The diagnosis of trigger finger and thumb is obvious on physical examination. Often there is a click that can be felt as the nodule passes through the sheath. Most cases are uncomplicated although X rays are often taken to rule out other injuries or disease such as arthritis.
Initial treatment for mild or infrequent symptoms of trigger finger include rest, avoiding or modifying those activities that caused the inflammation, and the use of a nonsteroidal anti-inflammatory drug (NSAID) such as ibuprofen. This may relieve the swelling and inflammation that resulted in the constriction of the sheath and the restriction of the tendon. Injection of a steroid medication (cortisone) into the tendon sheath is the next option to treat trigger finger. Depending on the severity, there may be one more injection a week later. Two-thirds of patients improve after one injection. Some physicians will splint the finger in extension after the injection.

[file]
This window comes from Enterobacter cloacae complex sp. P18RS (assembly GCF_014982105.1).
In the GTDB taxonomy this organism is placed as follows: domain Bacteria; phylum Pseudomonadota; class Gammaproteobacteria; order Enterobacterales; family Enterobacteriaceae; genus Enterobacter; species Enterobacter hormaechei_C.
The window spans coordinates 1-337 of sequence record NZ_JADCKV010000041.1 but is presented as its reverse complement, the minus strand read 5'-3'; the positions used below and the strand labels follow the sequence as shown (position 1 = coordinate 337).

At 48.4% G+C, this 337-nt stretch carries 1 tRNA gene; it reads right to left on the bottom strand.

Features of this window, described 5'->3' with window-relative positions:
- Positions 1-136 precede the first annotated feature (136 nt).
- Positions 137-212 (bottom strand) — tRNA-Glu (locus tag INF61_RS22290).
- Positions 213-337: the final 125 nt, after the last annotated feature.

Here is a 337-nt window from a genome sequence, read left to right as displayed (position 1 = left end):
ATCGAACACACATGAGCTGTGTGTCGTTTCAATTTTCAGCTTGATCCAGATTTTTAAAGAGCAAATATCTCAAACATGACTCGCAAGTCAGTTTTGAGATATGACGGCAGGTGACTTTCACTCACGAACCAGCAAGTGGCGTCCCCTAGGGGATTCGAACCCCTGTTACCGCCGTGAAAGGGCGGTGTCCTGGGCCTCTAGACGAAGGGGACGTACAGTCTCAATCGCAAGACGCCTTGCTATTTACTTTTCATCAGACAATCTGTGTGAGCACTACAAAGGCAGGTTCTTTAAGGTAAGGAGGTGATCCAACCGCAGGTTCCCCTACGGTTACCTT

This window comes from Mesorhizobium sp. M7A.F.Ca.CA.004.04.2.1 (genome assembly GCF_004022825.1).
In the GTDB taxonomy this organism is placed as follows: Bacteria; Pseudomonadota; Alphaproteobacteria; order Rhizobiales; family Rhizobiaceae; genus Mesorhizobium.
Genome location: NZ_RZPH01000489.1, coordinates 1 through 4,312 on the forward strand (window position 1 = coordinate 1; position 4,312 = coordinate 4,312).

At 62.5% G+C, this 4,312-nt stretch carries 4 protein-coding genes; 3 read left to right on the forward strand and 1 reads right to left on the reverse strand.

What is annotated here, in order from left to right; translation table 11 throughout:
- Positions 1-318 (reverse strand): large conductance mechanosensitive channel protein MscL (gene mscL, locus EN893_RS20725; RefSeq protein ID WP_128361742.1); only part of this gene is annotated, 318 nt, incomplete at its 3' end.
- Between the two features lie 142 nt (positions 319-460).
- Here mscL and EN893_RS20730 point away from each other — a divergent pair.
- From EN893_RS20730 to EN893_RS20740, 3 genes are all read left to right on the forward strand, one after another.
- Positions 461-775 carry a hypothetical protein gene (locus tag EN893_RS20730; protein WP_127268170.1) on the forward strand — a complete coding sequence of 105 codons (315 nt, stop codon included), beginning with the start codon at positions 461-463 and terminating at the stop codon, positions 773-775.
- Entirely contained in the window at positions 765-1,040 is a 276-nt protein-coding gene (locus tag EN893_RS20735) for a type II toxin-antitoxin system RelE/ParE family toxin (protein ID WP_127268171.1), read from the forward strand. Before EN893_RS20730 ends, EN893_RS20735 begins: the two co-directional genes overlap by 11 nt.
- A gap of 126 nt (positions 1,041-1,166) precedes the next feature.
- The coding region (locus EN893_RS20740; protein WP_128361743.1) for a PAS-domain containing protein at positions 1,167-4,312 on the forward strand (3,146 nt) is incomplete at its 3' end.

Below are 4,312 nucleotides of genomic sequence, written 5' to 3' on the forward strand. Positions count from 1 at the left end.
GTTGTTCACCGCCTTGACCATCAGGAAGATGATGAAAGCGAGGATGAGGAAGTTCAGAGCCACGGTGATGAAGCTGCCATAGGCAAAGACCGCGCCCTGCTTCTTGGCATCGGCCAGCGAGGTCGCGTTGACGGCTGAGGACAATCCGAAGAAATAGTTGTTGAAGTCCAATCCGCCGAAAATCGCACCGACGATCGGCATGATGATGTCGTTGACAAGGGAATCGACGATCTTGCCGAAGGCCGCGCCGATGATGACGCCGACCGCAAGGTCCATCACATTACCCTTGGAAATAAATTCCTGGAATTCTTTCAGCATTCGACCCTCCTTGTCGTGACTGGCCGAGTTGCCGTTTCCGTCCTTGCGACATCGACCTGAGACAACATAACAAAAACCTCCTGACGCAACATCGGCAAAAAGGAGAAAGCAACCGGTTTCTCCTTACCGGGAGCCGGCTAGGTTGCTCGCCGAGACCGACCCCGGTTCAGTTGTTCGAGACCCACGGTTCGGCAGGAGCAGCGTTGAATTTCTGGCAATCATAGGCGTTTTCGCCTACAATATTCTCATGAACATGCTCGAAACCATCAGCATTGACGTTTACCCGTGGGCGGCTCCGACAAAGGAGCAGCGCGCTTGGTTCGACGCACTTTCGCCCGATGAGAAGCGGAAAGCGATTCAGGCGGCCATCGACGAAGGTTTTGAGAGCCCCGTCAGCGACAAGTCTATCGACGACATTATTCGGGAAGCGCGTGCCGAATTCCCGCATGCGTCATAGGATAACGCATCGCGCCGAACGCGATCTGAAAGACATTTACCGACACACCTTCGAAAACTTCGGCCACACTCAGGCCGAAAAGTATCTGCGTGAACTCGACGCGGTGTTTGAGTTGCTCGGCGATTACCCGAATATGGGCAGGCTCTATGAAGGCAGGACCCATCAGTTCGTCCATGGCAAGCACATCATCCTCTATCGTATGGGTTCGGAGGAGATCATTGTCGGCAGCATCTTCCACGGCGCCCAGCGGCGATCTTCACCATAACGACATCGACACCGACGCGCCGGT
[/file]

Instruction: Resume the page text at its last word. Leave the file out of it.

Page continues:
In severe cases that do not respond to injections and the finger or thumb remains in a locked position, surgery may be required to relieve the symptoms. A local anesthetic is used for the surgical procedure performed on an outpatient basis. An incision is made by a surgeon in the palm of the hand at the base of the affected finger or thumb to relieve the constriction of the tendon. Recovery may take up to four weeks. Sometimes physical therapy of the hand is required after surgery to regain good use.